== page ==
Implementing Planning Reform Amid Great Disruption

Guest blog written by Oliver Luckhurst-Smith

This is a blog series written by the alumni of the Implementing Public Policy Executive Education Program at the Harvard Kennedy School. Participants successfully completed this 6-month online learning course in December 2020. These are their learning journey stories.

South Australia is one of the most affordable and liveable places in the world, with its capital, Adelaide, ranking the world’s 10th most liveable city according to the Economist Intelligence Unit. Adelaide’s unique colonial design, with grid-pattern streets and lush belt of continuous make it an enviable destination to live and visit.

Despite Australia being ranked as a Top 20 Easiest Economy to do Business in, and Adelaide being the most competitive city in Australia to do business in, South Australia is currently in a sluggish state, with some of the highest unemployment in the country and an ageing population.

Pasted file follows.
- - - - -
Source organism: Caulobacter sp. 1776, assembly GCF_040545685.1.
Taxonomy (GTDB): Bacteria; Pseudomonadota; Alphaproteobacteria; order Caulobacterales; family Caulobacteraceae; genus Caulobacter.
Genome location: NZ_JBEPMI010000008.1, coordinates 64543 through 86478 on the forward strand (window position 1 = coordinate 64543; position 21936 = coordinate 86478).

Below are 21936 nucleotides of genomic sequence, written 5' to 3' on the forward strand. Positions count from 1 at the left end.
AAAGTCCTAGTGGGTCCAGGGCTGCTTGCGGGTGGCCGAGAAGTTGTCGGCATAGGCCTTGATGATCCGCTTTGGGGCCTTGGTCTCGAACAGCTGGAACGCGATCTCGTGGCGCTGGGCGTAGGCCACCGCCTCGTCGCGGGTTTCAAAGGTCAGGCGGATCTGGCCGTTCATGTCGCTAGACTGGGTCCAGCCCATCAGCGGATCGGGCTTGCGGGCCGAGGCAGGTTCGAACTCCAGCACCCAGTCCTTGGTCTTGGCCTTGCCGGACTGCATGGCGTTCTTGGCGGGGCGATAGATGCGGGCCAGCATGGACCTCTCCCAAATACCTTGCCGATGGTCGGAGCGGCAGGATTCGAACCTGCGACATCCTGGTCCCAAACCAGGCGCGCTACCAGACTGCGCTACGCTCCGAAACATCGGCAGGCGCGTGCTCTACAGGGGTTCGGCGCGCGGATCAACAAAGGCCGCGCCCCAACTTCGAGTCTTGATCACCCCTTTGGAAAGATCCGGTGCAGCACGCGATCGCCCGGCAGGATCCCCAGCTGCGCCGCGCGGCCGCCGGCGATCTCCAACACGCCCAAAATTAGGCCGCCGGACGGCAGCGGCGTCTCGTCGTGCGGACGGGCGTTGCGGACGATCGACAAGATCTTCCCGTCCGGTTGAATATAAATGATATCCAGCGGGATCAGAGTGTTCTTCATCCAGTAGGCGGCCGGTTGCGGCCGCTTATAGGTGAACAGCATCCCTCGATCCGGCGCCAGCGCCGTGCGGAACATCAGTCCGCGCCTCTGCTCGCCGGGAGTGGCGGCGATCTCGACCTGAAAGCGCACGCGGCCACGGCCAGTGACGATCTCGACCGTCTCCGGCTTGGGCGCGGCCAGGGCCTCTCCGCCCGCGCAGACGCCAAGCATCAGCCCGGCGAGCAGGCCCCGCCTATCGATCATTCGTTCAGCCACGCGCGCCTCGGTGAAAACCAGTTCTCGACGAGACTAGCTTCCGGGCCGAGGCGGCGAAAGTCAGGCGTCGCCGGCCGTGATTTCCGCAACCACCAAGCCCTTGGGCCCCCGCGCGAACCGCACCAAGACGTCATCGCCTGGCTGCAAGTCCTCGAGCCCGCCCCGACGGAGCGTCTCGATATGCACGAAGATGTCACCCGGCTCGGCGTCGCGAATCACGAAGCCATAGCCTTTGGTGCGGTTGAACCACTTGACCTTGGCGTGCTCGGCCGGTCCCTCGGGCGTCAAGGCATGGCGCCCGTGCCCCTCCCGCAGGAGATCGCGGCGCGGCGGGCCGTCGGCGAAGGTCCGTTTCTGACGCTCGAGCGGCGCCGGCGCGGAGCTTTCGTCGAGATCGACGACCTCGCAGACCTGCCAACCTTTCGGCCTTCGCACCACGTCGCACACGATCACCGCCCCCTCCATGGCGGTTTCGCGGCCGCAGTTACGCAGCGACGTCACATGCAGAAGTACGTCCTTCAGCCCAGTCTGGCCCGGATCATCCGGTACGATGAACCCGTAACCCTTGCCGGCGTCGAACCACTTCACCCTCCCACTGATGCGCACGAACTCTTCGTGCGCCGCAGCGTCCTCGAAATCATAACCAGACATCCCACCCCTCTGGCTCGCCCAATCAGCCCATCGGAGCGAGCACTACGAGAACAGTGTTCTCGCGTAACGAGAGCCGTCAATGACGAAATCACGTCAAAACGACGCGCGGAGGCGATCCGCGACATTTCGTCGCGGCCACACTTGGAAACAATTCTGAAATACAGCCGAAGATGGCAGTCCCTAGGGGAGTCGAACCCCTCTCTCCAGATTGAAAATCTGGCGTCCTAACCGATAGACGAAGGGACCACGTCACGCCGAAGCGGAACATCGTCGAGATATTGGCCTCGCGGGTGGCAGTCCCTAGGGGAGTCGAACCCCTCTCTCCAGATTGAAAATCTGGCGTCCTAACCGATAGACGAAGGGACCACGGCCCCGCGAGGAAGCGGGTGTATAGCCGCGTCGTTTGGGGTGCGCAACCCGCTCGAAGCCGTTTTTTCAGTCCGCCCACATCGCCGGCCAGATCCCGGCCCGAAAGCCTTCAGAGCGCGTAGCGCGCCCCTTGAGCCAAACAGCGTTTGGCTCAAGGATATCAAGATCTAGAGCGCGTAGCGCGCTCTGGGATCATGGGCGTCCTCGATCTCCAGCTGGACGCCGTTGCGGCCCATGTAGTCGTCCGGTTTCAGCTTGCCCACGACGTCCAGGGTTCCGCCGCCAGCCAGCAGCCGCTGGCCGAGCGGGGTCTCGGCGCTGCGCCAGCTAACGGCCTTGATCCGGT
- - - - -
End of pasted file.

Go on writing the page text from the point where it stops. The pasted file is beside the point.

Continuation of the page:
To counteract this lag behind other states, the South Australian Government is pursuing a Growth State agenda to increase the population, foster a skilled workforce and entice new industry to the state. While much of this is being completed in collaboration with the private sector, the Government is also putting an emphasis on becoming a low-cost jurisdiction; removing red-tape and streamlining existing services.

One addressable area is through simplifying and modernising the planning system, and is a policy area has piqued my interest for a number of years as an Advisor to the Lord Mayor of Adelaide.

Anyone needing to use the planning system in South Australia, whether it is because they are seeking to extend their home, convert a disused office building for their retail business, or build a multipurpose facility, must presently navigate up to 27,000 pages of planning rules, across 500 residential zones, with some 2,500 combinations of zones, overlays and spatial layers.